“The habits you created to survive will no longer serve you when it’s time to thrive. Get out of survival mode. New habits, new life.” – Ebonee Davis
I came across this quote and both nodded and cringed. In times of trauma, we often develop methods of coping that are the very best we can do at the time. Letting go of them is not so simple.
It might be that we learned to freeze and be silent – or drown out our emotions with alcohol or food or some other compulsion – or rage and lash out – or placate – or isolate – or any number of things just to try to get through, be safe, be loved.
These “adaptations” become habit, and it’s true that their appropriateness and usefulness does seem to have an expiration date. They can begin to do more harm than good.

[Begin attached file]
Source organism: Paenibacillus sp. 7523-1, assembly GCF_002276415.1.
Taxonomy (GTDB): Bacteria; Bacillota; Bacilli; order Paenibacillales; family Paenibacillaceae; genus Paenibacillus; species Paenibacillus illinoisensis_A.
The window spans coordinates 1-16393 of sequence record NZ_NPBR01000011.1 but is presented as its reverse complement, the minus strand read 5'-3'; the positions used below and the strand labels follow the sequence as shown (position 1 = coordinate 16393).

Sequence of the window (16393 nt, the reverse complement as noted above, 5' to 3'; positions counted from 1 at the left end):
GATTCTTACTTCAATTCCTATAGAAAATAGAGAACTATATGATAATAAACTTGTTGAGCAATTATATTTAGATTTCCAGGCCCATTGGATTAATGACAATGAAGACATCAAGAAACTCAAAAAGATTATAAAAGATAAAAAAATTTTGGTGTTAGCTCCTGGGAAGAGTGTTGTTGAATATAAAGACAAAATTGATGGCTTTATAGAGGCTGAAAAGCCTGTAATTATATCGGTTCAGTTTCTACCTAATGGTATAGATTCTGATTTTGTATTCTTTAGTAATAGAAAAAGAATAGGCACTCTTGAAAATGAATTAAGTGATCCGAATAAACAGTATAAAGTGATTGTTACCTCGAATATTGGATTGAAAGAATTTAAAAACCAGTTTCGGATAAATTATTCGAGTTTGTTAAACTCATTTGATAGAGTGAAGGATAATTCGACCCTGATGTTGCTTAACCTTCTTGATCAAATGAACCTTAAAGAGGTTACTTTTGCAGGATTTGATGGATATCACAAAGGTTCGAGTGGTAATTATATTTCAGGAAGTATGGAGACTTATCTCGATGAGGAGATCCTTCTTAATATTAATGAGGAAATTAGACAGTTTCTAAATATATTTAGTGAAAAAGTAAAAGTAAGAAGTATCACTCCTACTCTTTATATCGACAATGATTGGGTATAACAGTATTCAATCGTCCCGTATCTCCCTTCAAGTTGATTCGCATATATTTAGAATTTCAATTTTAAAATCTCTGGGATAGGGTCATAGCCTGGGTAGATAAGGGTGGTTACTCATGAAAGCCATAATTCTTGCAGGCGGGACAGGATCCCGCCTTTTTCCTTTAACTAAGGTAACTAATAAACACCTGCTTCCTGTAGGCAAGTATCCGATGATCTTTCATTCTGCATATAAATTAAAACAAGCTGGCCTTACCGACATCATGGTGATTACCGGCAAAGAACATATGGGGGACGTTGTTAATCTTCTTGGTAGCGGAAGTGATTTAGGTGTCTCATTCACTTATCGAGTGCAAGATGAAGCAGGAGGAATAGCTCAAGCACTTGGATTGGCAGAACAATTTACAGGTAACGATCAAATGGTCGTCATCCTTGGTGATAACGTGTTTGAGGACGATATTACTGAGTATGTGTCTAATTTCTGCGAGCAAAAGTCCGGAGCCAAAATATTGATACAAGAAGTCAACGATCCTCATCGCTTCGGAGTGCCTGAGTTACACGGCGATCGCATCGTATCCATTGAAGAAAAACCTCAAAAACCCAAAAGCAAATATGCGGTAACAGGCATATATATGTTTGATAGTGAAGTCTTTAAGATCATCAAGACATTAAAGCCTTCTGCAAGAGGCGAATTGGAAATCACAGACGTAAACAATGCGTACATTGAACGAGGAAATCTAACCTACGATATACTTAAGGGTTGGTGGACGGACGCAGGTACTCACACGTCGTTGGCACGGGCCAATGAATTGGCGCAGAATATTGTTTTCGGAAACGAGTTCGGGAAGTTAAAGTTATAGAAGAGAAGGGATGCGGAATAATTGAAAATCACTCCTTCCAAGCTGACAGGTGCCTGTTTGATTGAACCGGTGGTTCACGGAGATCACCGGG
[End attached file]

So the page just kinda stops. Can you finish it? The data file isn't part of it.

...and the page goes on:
Until the trauma memories are healed, it is hard to convince our nervous systems that we no longer need these adaptations.
However, I’ve seen the old coping behaviors lose their draw once we process through the pain that was their origin. It’s tough work to get there, but it’s possible.